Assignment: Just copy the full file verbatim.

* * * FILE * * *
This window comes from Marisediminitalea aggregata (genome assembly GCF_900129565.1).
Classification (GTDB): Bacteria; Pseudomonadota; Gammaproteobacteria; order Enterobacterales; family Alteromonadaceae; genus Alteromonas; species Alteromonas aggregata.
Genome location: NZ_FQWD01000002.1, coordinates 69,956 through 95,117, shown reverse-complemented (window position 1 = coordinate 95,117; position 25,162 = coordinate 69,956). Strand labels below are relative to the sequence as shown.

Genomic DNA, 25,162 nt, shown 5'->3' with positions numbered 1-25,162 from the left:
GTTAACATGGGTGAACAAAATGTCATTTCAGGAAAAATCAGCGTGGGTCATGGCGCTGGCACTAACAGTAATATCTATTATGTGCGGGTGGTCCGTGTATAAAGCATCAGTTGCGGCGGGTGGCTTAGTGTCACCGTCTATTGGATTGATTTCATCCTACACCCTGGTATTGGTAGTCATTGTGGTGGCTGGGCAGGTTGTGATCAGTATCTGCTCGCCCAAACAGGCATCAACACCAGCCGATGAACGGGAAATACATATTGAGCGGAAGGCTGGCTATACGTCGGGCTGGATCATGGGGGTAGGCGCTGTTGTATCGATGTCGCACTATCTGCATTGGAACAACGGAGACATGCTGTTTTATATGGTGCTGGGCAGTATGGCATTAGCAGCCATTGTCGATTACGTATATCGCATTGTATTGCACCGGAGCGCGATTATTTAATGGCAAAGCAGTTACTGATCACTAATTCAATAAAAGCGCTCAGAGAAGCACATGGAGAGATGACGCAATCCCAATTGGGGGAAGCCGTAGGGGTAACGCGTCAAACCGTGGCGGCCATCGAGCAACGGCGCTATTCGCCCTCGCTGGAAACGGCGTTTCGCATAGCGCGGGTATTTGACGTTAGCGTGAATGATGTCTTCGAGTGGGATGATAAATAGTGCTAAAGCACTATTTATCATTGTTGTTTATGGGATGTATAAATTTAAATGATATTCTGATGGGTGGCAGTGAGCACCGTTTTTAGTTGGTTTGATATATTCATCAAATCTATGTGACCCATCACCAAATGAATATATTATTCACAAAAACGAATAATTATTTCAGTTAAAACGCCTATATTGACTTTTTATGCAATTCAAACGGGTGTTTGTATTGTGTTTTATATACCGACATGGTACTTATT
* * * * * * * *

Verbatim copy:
This window comes from Marisediminitalea aggregata (genome assembly GCF_900129565.1).
Classification (GTDB): Bacteria; Pseudomonadota; Gammaproteobacteria; order Enterobacterales; family Alteromonadaceae; genus Alteromonas; species Alteromonas aggregata.
Genome location: NZ_FQWD01000002.1, coordinates 69,956 through 95,117, shown reverse-complemented (window position 1 = coordinate 95,117; position 25,162 = coordinate 69,956). Strand labels below are relative to the sequence as shown.

Genomic DNA, 25,162 nt, shown 5'->3' with positions numbered 1-25,162 from the left:
GTTAACATGGGTGAACAAAATGTCATTTCAGGAAAAATCAGCGTGGGTCATGGCGCTGGCACTAACAGTAATATCTATTATGTGCGGGTGGTCCGTGTATAAAGCATCAGTTGCGGCGGGTGGCTTAGTGTCACCGTCTATTGGATTGATTTCATCCTACACCCTGGTATTGGTAGTCATTGTGGTGGCTGGGCAGGTTGTGATCAGTATCTGCTCGCCCAAACAGGCATCAACACCAGCCGATGAACGGGAAATACATATTGAGCGGAAGGCTGGCTATACGTCGGGCTGGATCATGGGGGTAGGCGCTGTTGTATCGATGTCGCACTATCTGCATTGGAACAACGGAGACATGCTGTTTTATATGGTGCTGGGCAGTATGGCATTAGCAGCCATTGTCGATTACGTATATCGCATTGTATTGCACCGGAGCGCGATTATTTAATGGCAAAGCAGTTACTGATCACTAATTCAATAAAAGCGCTCAGAGAAGCACATGGAGAGATGACGCAATCCCAATTGGGGGAAGCCGTAGGGGTAACGCGTCAAACCGTGGCGGCCATCGAGCAACGGCGCTATTCGCCCTCGCTGGAAACGGCGTTTCGCATAGCGCGGGTATTTGACGTTAGCGTGAATGATGTCTTCGAGTGGGATGATAAATAGTGCTAAAGCACTATTTATCATTGTTGTTTATGGGATGTATAAATTTAAATGATATTCTGATGGGTGGCAGTGAGCACCGTTTTTAGTTGGTTTGATATATTCATCAAATCTATGTGACCCATCACCAAATGAATATATTATTCACAAAAACGAATAATTATTTCAGTTAAAACGCCTATATTGACTTTTTATGCAATTCAAACGGGTGTTTGTATTGTGTTTTATATACCGACATGGTACTTATT